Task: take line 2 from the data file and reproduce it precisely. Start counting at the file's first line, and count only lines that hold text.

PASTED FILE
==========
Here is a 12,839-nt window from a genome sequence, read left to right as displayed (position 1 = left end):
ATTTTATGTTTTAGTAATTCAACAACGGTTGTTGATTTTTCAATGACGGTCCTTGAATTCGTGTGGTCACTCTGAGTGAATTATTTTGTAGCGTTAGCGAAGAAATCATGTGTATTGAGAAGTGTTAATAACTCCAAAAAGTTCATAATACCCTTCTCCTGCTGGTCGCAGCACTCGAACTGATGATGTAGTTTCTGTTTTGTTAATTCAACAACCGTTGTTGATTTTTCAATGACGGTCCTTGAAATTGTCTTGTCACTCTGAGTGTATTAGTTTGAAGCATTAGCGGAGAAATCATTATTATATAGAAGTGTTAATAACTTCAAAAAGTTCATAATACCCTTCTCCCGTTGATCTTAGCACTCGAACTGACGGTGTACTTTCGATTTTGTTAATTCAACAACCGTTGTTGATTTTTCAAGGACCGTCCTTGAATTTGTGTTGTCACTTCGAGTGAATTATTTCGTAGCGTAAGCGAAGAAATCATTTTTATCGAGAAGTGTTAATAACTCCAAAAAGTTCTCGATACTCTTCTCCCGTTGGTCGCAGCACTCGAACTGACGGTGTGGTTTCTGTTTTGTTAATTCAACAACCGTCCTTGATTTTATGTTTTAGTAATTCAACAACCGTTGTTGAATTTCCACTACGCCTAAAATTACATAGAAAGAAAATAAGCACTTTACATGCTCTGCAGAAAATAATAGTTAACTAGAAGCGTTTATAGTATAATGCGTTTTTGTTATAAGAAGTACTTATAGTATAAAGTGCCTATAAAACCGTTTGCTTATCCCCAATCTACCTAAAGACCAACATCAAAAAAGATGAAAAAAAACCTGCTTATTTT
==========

ATTTTATGTTTTAGTAATTCAACAACGGTTGTTGATTTTTCAATGACGGTCCTTGAATTCGTGTGGTCACTCTGAGTGAATTATTTTGTAGCGTTAGCGAAGAAATCATGTGTATTGAGAAGTGTTAATAACTCCAAAAAGTTCATAATACCCTTCTCCTGCTGGTCGCAGCACTCGAACTGATGATGTAGTTTCTGTTTTGTTAATTCAACAACCGTTGTTGATTTTTCAATGACGGTCCTTGAAATTGTCTTGTCACTCTGAGTGTATTAGTTTGAAGCATTAGCGGAGAAATCATTATTATATAGAAGTGTTAATAACTTCAAAAAGTTCATAATACCCTTCTCCCGTTGATCTTAGCACTCGAACTGACGGTGTACTTTCGATTTTGTTAATTCAACAACCGTTGTTGATTTTTCAAGGACCGTCCTTGAATTTGTGTTGTCACTTCGAGTGAATTATTTCGTAGCGTAAGCGAAGAAATCATTTTTATCGAGAAGTGTTAATAACTCCAAAAAGTTCTCGATACTCTTCTCCCGTTGGTCGCAGCACTCGAACTGACGGTGTGGTTTCTGTTTTGTTAATTCAACAACCGTCCTTGATTTTATGTTTTAGTAATTCAACAACCGTTGTTGAATTTCCACTACGCCTAAAATTACATAGAAAGAAAATAAGCACTTTACATGCTCTGCAGAAAATAATAGTTAACTAGAAGCGTTTATAGTATAATGCGTTTTTGTTATAAGAAGTACTTATAGTATAAAGTGCCTATAAAACCGTTTGCTTATCCCCAATCTACCTAAAGACCAACATCAAAAAAGATGAAAAAAAACCTGCTTATTTT